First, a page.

‘So sorry!’ Naga Munchetty forced to apologise to colleague after interrupting him on air
Naga Munchetty announces publication of Sue Gray report on air
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Naga Munchetty apologised to her guest today after she was forced to interrupt him due to the incoming Sue Gray Report. The civil servant’s careful investigation of the partygate scandal was released today, providing findings that Naga labelled “damning”.
Naga, 47, was speaking to her guests on BBC Radio 5 live today when she had to suddenly interrupt proceedings, thanks to the release of Sue Gray’s long-awaited report.
The BBC presenter was speaking to the Financial Times Political Editor George Park and The New Statesman’s Rachel Cunliffe about the Partygate scandal.
Turning to George, she began to discuss the security of Tory seats in certain constituencies.
She made reference to Tiverton, where disgraced Neil Parish was formerly MP before he was found to be watching poronography in the House of Commons.
Naga asked George how crucial this was, to which he responded: “Well, I think that will be seen as a really crucial event.
“I mean Tiverton is my hometown, actually, so I know it quite well. It’s a rock solid Tory seat – has been all my lifetime. 24,000 conservative majority.
“If the Conservatives lose that, then there’ll be lots of sucking of teeth.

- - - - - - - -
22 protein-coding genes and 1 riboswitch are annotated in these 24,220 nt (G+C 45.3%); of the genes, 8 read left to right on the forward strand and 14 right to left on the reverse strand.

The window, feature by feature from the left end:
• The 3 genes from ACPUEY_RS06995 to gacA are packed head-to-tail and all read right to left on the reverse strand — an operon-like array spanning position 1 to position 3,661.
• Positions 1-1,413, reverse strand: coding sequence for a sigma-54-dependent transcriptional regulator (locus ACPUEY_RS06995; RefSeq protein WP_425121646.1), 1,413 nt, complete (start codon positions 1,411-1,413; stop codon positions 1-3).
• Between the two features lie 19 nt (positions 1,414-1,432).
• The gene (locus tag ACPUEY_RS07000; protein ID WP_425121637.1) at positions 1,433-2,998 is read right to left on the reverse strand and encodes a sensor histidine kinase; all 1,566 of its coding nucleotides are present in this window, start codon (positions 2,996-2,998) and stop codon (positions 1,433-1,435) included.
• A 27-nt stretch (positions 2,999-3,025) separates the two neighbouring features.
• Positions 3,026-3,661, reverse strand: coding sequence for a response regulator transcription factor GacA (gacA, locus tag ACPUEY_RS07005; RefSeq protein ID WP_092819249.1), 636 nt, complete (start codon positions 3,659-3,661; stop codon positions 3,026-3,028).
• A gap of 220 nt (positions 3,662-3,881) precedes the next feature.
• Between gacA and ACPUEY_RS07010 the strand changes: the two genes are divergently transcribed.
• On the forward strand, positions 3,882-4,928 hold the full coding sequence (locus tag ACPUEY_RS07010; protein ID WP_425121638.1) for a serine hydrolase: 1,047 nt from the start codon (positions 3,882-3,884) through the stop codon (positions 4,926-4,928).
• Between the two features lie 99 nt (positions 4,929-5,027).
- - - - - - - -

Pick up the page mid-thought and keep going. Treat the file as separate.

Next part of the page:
“It’s always difficult to tell when the mood is against a leader…”
At this point, Naga began to talk over George with great urgency.
“I’m going to interrupt,” she exclaimed. “Ok, I’m so sorry, I’m going to interrupt!
“This report has now been published,” she told George and Rachel, asking if either of them had access to view Sue Gray’s findings on a computer.
“Sorry, George, for interrupting,” Naga kindly added again, once the news had been announced.
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George, who was also in a busy office himself, took it in good humour.
He told Naga that he had “people waving across a desk” at him, at which point the BBC Breakfast host let him leave the show.
Sue Gray’s long-anticipated report details parties and gatherings that took place during lockdown that do not show Boris and his colleagues in a very favourable light.
At the parties mentioned, the report notes that someone was sick, two people were involved in a fight and that the Prime Minister’s son’s swing got broken.
In her conclusions, Sue Gray says that she had already found “failures of leadership and judgment” across both Number 10 and the Cabinet Office in her January update.
She then expanded by saying that many of the events she had investigated were “attended by leaders in government” and “should not have been allowed to happen”.
“The senior leadership at the centre, both political and official, must bear responsibility for this culture,” she concluded.
“Many will be dismayed that behaviour of this kind took place on this scale at the heart of government. The public have a right to expect the very highest standards of behaviour in such places and clearly what happened fell well short of this. “
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